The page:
This fairy tale began a couple of months ago when we got a pair of hideous slipper thrift store chairs at Salvation Army for a steal (only $10 each).
Sure they were ugly ducklings but we would transform them into beautiful swans. My plan was to strip them down to the wood, shorten the backs and the bases, so we could put some 6″ legs on them. Basically reinvent them into Target slippers chairs….kinda like this:
The fair maiden (that would be me) and the charming prince (hubby) took these
beauties uglies into the magical forest (our yard) so that the glorious transformation could begin.
But, not so fast.
As soon as we started taking them apart I was transported back from my beautiful chair fantasy land straight back to reality. And it wasn’t a pretty one. It was a perfect storm of FAILS, one right after the other.
Chapter#1 The Tale of Filthy and Moldy
Here’s how they sat in the living room for two months. I covered the seats with plastic bags so the cat wouldn’t lay on the dirty cushions.
The chairs are filthy and stained down through the foam, with what I’m guessing is pee. I seriously think they came from a nursing home.
The cushions had an extra layer of padding which the stains had penetrated, so that had to be removed. I was going to try to salvage the rest of the seat foam, even though it was completely grossing me out.
And yes, we are wearing gloves to do this.
Now that we beat the filthy horse to death, it’s on to the moldy part of this story.
When we removed the chair back fabric we found it was covered with a thin plastic sheet. Why they didn’t cover the seat cushion also is anyone’s guess.
And wouldn’t you know it, the plastic had some small tears at the top of the seat back and the mold was right there waiting for us on the foam.
Of course this had penetrated the wood frame too. In fact the whole thing was full of moldy spots all over. I don’t know how we were going to get rid of that.
Chapter#2 The Land of Technical Difficulties
Shortening the top, I think would have been easy. Just saw a section off and install a piece at the top, done. The base was the problem. When we bought them and way before I had seen the inner workings of the chairs, I thought it would relatively easy to take the base apart and make it shorter. But the way it was constructed was going to make that very difficult.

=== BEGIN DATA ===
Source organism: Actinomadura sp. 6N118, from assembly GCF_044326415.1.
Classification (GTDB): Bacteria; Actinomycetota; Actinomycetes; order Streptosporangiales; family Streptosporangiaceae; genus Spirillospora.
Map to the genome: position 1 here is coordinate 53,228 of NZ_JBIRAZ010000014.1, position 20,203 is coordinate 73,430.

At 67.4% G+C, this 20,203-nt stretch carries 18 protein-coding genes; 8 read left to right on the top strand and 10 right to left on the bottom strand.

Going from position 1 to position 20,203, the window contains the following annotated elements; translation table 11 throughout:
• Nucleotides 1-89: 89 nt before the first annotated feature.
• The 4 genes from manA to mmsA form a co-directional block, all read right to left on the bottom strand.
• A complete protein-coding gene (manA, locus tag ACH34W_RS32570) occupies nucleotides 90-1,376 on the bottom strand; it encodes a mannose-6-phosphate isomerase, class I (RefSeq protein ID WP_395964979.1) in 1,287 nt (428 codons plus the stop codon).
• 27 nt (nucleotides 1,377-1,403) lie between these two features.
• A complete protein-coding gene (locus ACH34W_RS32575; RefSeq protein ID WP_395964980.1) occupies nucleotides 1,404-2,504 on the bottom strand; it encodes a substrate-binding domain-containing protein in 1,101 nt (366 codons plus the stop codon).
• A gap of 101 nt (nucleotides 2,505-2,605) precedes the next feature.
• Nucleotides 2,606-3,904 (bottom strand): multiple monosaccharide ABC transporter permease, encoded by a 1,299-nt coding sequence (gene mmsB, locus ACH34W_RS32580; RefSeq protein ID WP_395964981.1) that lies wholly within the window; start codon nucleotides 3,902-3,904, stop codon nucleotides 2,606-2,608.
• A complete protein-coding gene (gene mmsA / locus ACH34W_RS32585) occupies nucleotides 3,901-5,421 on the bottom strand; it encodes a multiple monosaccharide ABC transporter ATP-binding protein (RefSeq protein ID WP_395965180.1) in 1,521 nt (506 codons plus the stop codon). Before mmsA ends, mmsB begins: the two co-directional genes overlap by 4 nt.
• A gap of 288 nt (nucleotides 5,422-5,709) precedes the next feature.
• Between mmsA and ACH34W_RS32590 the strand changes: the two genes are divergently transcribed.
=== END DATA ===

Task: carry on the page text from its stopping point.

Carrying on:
The base was one solid piece which would be kinda difficult to cut and we would have to get new wood, which was an added expense I hadn’t planned on.
Oh and did I mention we would actually have to buy a saw to be able to cut the wood?
Chapter#3 The Cost
The biggest mistake I made was getting blinded by the super low price. I didn’t factor the price of the fabric, foam and all the other supplies needed. I started searching online and found that I was going to need between 4-7 yards for each chair. Here’s a nifty chart I found:
I also found a few more charts, here.
And even if I would be able to find a cheap fabric, that I liked, it was going to cost more than the Target chair in fabric alone.
Then I added in the cost of the legs, can’t forget those. The cheapest that I found were on Amazon, plastic and $20. Which is not bad at all, except when you add it in to the cost of everything else.
Chapter 4. The Pot of Gold
You didn’t think this was going to be a tragedy, did you. Don’t you know every good fairy tale has a happy ending, as well as a lesson?
Well obviously the lesson here is: not to get blinded by the price and consider all the other variables. Sometimes the price is ridiculously low for a reason. Because no one else wants it!
And now onto the pot of gold stuff…
The casters at the bottom of the chairs were in perfect shape, and I happened to need some for another project I’m working on. Considering they would have cost $12 for a set of four at Home Depot, we actually made money ($4) on these chairs!!!
So the maiden and her prince shall wait, till the time they are able to find the perfect chairs for their living room….
Oh and they lived happily ever after, of course.